Continuing on with the Messier list, this is my first and humble attempt at M57 – The Ring Nebula (NGC 6720). This planetary nebula in the northern constellation of Lyra was discovered by the French astronomer Antoine Darquier de Pellepoix in January 1779. At about 2,283 light years from Earth, this nebula was formed when a shell of ionized gas was expelled into the surrounding interstellar medium by a red giant star passing through the last stage in its evolution before becoming a white dwarf. The planetary nebula nucleus, barely visible as a spec in my image, was discovered by Hungarian astronomer Jenő Gothard on September 1, 1886. Within the last two thousand years, the central star of the Ring Nebula has left the asymptotic giant branch after exhausting its supply of hydrogen fuel. Thus it no longer produces its energy through nuclear fusion and, in evolutionary terms, it is now becoming a compact white dwarf star.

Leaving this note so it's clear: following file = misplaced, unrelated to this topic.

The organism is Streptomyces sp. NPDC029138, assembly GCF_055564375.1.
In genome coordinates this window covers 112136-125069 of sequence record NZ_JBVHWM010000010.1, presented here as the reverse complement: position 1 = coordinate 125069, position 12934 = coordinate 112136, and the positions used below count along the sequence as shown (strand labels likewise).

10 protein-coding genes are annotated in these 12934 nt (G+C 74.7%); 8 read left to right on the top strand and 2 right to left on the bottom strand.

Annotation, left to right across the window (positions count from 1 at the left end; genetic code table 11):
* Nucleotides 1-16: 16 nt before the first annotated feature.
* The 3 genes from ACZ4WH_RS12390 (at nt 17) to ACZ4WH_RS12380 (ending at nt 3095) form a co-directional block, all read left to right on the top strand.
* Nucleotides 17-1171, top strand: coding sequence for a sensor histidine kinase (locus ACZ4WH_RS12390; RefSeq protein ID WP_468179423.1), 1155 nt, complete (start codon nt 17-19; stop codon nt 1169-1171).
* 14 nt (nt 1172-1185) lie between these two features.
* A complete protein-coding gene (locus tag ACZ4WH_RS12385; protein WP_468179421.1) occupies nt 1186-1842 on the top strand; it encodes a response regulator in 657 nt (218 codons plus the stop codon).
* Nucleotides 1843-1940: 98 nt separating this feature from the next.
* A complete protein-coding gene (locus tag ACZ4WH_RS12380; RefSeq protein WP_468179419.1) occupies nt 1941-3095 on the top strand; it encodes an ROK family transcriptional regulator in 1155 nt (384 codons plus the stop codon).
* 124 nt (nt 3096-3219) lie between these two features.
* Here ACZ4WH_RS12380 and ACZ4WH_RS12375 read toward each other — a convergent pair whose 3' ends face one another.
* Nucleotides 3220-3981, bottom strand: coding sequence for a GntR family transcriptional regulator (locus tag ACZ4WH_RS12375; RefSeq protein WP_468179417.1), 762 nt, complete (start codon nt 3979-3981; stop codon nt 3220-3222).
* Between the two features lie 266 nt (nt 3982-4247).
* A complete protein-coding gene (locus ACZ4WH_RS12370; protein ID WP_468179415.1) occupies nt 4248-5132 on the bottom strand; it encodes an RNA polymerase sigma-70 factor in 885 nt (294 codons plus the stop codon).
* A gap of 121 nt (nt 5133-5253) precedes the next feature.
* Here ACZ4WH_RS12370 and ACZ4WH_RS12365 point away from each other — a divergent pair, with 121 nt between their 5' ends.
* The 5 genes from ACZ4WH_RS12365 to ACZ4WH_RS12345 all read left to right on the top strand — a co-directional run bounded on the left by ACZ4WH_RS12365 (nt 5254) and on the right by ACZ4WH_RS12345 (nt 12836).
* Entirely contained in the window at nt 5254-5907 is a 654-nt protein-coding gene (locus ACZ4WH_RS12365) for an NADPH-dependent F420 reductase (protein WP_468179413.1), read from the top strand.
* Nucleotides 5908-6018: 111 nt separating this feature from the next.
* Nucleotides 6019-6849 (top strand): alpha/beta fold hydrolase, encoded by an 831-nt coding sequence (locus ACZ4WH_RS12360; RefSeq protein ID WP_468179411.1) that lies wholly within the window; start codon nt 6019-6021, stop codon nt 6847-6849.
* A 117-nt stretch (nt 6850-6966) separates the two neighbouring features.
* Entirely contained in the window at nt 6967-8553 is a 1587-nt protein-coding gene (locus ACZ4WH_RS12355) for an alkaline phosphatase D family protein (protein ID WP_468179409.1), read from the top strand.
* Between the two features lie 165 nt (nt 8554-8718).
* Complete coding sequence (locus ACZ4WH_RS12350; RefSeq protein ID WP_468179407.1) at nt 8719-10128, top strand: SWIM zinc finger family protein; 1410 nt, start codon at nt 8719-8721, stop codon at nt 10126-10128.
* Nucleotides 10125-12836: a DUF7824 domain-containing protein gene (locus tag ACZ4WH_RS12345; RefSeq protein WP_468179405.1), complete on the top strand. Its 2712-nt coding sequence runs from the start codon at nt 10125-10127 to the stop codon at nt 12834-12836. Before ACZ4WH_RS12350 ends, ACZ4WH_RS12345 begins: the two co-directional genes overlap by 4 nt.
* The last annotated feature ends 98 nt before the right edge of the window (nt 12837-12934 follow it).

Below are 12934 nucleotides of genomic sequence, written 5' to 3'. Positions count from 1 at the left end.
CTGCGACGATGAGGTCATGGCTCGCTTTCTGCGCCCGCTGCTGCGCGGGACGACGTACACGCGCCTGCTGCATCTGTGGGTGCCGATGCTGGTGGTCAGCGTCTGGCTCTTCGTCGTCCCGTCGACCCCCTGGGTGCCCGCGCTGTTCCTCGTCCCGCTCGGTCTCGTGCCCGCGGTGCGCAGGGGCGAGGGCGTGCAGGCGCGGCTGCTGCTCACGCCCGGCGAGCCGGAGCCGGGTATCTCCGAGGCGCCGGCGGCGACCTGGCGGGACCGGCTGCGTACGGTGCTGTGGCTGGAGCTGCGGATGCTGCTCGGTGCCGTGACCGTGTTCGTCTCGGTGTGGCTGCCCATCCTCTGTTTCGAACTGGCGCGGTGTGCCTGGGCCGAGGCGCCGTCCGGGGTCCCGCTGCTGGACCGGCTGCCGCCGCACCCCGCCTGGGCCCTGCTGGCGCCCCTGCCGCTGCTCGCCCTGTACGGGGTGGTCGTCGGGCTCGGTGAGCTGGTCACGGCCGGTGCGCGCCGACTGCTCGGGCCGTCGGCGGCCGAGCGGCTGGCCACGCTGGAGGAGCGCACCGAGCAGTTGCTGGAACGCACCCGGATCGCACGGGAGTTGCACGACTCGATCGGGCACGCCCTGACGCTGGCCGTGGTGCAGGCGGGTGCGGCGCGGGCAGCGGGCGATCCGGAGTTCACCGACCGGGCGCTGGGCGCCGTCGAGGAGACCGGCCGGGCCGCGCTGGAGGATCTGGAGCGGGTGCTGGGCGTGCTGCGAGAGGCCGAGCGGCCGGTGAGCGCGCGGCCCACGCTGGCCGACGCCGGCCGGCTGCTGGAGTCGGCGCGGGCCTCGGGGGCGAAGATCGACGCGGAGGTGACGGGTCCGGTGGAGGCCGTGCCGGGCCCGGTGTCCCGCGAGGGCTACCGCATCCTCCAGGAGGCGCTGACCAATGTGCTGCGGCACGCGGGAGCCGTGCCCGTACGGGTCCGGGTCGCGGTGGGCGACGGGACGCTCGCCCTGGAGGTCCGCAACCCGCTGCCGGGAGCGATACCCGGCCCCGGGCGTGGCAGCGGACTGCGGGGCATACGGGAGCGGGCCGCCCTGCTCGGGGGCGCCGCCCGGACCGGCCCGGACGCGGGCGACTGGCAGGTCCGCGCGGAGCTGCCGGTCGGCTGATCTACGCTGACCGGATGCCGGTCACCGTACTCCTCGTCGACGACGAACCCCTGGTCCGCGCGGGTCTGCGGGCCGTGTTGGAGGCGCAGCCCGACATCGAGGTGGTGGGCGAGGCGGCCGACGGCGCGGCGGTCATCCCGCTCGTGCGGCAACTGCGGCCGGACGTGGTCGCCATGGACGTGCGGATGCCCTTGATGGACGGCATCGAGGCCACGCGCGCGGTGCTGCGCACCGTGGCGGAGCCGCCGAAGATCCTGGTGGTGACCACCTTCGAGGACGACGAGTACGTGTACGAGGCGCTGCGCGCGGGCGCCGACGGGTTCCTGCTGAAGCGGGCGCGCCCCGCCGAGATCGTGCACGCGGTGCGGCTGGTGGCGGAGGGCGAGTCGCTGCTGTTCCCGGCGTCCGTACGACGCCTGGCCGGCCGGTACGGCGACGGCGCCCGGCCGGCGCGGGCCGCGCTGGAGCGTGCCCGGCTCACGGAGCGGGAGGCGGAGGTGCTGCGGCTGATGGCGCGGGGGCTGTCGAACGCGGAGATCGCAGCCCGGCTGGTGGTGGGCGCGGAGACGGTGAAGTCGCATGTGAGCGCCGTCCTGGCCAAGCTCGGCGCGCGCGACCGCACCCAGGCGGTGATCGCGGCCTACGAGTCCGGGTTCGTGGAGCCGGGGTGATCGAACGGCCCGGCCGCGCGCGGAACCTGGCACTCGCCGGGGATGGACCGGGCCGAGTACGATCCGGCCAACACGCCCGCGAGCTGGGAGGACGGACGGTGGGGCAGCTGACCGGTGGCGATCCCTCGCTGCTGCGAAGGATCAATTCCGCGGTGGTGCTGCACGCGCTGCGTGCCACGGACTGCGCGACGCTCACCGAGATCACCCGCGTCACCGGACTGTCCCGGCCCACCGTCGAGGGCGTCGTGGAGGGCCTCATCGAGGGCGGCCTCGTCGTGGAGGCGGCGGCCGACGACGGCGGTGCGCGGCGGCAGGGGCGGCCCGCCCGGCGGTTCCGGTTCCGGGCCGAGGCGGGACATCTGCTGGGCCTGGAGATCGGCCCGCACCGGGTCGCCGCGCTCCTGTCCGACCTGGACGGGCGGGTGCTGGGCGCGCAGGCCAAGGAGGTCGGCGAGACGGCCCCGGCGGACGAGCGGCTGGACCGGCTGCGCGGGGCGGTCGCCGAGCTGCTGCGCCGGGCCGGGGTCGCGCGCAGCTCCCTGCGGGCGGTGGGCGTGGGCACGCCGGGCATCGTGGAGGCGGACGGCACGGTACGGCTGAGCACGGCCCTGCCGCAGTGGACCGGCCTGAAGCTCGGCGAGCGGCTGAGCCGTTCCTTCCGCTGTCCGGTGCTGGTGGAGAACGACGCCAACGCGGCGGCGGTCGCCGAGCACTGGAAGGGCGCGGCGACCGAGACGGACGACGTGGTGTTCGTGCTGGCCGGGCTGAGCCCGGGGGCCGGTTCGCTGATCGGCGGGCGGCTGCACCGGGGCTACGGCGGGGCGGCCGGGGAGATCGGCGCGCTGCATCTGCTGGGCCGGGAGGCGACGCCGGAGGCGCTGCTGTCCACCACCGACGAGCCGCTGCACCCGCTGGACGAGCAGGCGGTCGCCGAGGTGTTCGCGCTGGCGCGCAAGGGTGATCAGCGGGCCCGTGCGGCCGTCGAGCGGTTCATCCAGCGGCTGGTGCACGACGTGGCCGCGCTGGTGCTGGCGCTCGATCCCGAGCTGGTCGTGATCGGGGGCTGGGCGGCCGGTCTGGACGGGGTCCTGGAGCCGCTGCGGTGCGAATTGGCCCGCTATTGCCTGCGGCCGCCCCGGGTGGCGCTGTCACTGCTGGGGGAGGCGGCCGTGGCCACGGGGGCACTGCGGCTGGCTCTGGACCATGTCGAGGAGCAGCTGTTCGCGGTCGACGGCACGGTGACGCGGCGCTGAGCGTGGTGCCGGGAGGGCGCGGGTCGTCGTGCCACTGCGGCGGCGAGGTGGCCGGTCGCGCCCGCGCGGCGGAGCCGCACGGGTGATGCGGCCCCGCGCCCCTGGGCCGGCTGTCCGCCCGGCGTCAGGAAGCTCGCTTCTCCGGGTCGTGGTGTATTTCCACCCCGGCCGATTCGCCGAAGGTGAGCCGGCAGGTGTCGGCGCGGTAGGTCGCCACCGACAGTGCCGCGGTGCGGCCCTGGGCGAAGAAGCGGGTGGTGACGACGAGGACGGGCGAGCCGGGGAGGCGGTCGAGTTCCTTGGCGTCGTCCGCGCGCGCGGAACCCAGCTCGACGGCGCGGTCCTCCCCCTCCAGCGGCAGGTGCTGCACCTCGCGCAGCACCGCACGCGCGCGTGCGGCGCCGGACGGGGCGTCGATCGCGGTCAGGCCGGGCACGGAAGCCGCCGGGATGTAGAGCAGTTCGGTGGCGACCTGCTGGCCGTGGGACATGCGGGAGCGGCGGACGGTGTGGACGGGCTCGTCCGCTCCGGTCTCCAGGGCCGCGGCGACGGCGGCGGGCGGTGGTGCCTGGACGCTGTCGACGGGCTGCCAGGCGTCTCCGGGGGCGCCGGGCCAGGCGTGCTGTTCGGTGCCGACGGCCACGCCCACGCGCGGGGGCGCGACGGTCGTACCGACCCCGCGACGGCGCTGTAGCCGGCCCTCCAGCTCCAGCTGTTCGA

M51 imaged again through the f/7 optics with longer, but less exposures. The sensor pushed to 109F, so the noise was just silly, but you can see a little more depth in the dust lanes. I prefer the color and star density in the f/4 image, but clearly more data integration would fix this… I’m not really happy with this one, but it’s worth documenting progress and lessons learned.
So we come to the primary target of the week… Messier 8, the Lagoon Nebula (NGC 6523). This emission nebula is a giant interstellar cloud in the constellation Sagittarius and was discovered by Giovanni Hodierna before 1654. The Lagoon Nebula is estimated to be somewhere between four and six thousand light years from the Earth and is about 110 light years across along its longest dimension.